More broadly, the current findings can be interpreted within the framework of both cognitive dissonance theory and self perception theory. According to cognitive dissonance theory, observing one’s (blind) decision can trigger dissonance between the initial cognition that the two options are equally preferred and an action which commits to one option over another (Festinger, 1957). This psychological tension is reduced by re-evaluating the alternatives post-choice, such that the options are no longer perceived as equal. When a computer, rather than an agent, makes the selection dissonance does not arise, due to absence of agency in committing to an action which conflicts with an initial cognitive evaluation. We note that the choices made here were hypothetical, and it is possible that different results may be observed for decisions that involve real consequences.
Within self perception theory (Bem, 1967), it is assumed that subjects infer their preferences by observing their choices. The theory’s explanation for the present results would be as follows: participants believed they were learning their preferences, and updated their explicit ratings accordingly. However, when a computer made the decision, preferences were not updated as those choices were not perceived as reflecting the participants’ preferences.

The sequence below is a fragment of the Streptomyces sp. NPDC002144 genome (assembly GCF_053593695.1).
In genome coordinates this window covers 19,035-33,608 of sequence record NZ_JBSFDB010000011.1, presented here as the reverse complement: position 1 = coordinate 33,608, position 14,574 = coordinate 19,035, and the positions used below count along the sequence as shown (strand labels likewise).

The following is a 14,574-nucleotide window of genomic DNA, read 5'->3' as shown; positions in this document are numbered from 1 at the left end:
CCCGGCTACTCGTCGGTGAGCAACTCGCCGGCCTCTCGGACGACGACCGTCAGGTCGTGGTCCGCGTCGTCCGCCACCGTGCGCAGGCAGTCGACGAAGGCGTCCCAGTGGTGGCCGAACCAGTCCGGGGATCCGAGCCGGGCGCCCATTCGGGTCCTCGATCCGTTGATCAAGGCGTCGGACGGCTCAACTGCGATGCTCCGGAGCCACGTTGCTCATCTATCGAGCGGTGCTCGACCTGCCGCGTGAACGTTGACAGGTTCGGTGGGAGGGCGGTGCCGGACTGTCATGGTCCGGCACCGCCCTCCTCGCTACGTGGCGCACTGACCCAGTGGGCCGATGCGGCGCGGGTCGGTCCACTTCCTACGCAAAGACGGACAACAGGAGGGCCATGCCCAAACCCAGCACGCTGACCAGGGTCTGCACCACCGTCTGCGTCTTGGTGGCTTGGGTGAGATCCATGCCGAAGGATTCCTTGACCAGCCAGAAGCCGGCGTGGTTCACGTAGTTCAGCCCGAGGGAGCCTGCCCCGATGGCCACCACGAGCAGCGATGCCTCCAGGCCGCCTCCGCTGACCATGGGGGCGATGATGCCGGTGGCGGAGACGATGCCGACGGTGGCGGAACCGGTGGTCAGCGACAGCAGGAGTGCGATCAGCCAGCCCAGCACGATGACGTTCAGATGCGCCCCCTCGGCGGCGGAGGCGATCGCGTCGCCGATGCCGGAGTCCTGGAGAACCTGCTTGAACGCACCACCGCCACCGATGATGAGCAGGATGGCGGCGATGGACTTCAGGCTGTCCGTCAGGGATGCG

In sum, the results support Brehm’s (1956) initial claims of choice-induced changes in preference in a study that steers clear of the methodological flaw associated with the “free choice paradigm”. Post-choice re-evaluation may serve an adaptive purpose by promoting commitment to our selected action, thus preventing us from wasting time dwelling on what may have been, and/or getting stuck by constantly changing our minds. Interestingly, enhanced commitment to our chosen options likely occurs when decisions are random, such as blindly sticking a pin in a map to choose a travel destination, or flipping a coin to make a life altering decision.
This study was supported by a Wellcome Trust Program Grant to R.J Dolan, and a British Academy Postdoctoral Fellowship to T. Sharot. We thank J. McDermott, R. Moran and E. Featherstone and for assistance in programming, P. Dayan & L. Santos for discussion. S. Fleming and D. Bach for comments on an earlier version of the manuscript.
This paper first appeared in print in Psychological Science in September 2010, 21, 1231-1235 http://pss.sagepub.com/content/21/9/1231